How to choose a great business to buy
with Pete Seligman
Choosing a business to buy can be tricky but here is how you do it.
In this episode our special guest, Pete Seligman, explains how to choose a business to buy.
This is an important episode to listen to if you are contemplating purchasing an existing independent business or a Franchise.
Pete Seligman – LinkedIn Profile
Pete Seligman – Alpin
Links and resources for buying a business.
Where to begin buying a business?
In episode 16 we identified the importance of your personal mandate to start the buying process.
Pete Seligman explains where to find a business and choose the right one to buy using a 555 funnel technique.
A clearly defined personal mandate will help you choosing the right business.
So, where would you look to choose a business to buy?
Brokers run many commercial business sale websites. Start surfing those sites and get a feel for what’s out there. You will get an idea of the types of businesses for sale and the values assigned to those businesses, along with the types of people putting them up for sale. So the easiest way to start is a relatively quick search of the business broking sites. These sites are well structured and allow you to apply all sorts of filters such as
- how much I want to pay
- the kind of industry I want to be in
- the geographical location that suits me
Adjust filters and get a good feel for what’s available. You will quickly find is that there is a high volume of businesses for sale, many of which may not suit you.
So, for example, I’m particularly interested in buying industrial services, manufacturing or engineering type businesses that suit me the best. Access to those via brokers sites is relatively thin, not only because of the industry but usually their larger size. When we first started buying a business seven or eight years ago, we started on websites. But you have to sift through many franchises.
Franchises and cafes dominate businesses for sale websites.
Frankly, if your aspiration is a coffee shop or to build a portfolio of franchises, you’ll find plenty of targets. So it depends on who you are and what you’re looking for, but at least it’ll give you an idea. Start to identify which brokers have most of the businesses in your area, industry, type or size. And then what you can do is quickly is request an information memorandum (IM) or effectively a flyer that describes a bit more detail behind each business. And that’s how you start a more detailed conversation with particular brokers that seem to be suited to what you’re looking for.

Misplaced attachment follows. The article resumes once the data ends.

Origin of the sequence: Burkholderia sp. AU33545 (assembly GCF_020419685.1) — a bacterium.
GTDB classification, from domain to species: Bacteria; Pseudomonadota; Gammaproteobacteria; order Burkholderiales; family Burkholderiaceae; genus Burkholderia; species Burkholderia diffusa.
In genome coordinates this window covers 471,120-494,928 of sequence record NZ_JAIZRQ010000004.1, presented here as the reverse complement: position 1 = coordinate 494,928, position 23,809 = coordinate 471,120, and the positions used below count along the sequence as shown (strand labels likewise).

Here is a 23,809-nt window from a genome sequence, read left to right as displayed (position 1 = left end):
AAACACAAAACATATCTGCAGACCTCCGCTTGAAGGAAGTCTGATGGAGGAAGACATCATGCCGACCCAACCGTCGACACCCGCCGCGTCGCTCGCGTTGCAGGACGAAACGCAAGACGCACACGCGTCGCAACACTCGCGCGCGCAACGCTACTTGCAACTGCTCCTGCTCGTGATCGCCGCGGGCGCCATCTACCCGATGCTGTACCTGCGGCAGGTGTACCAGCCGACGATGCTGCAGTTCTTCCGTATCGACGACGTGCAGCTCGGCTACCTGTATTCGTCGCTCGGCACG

How vital is the location when choosing the right business to buy?
It goes back to your personal mandate. When we first started, we aspired to sit in as the manager of the business once we’d acquired it. So geography was vital because I was going to be turning up to that location. Now the acquisitions I’m looking at, it’s more likely that I will put an operator in there. So it’s less necessary for me for the business to be right on my doorstep.
In your situation Pete, it’s the type of business, and the potential that you see in the business is more important than physically where it is. For other people, location is a very significant thing for them.
When we started, there was no point in us looking for a business based in Brisbane, let alone Newcastle or Wollongong, because we’re in Sydney, and we needed to commute. So that very quickly limited our search, and you need to be pragmatic about that. Whereas now, I think, not only because of the experience we’ve had, the skills we’ve developed and the network we’ve got, we can look further afield because we can start to partner with other operators who can then sit in for us. And for example, right now, there are potentials that I’m looking at in various locations in New Zealand. The only reason I’m able to do that is that I’ve learned how to do it myself over the last few years.
What is a business broker, and what are their pros and cons?
A broker is similar to a real estate agent. The broker has helped the business owner identify the need to sell their business. A business broker works with an owner to articulate the details relating to the business and how much it might be worth. They consider what benefits it might have for someone else and prepare the documents that present that business for sale. So the broker is accountable to the business owner to take that business to market and find a buyer. They are similar to a real estate agent that a property owner would use to help them take a property to the market. Some of the larger business brokers are often associated with or are subsidiaries of real estate agents.
Business brokers are licensed here in New South Wales.
A good business broker should broker the deal
It’s a fair and reasonable comment that the broker industry has its good and bad brokers. And I don’t think that’s an unreasonable comment because some don’t take enough time to properly understand the business so they can really “broker” a good deal. Some just produce a document that they can put on a website to try and find a buyer.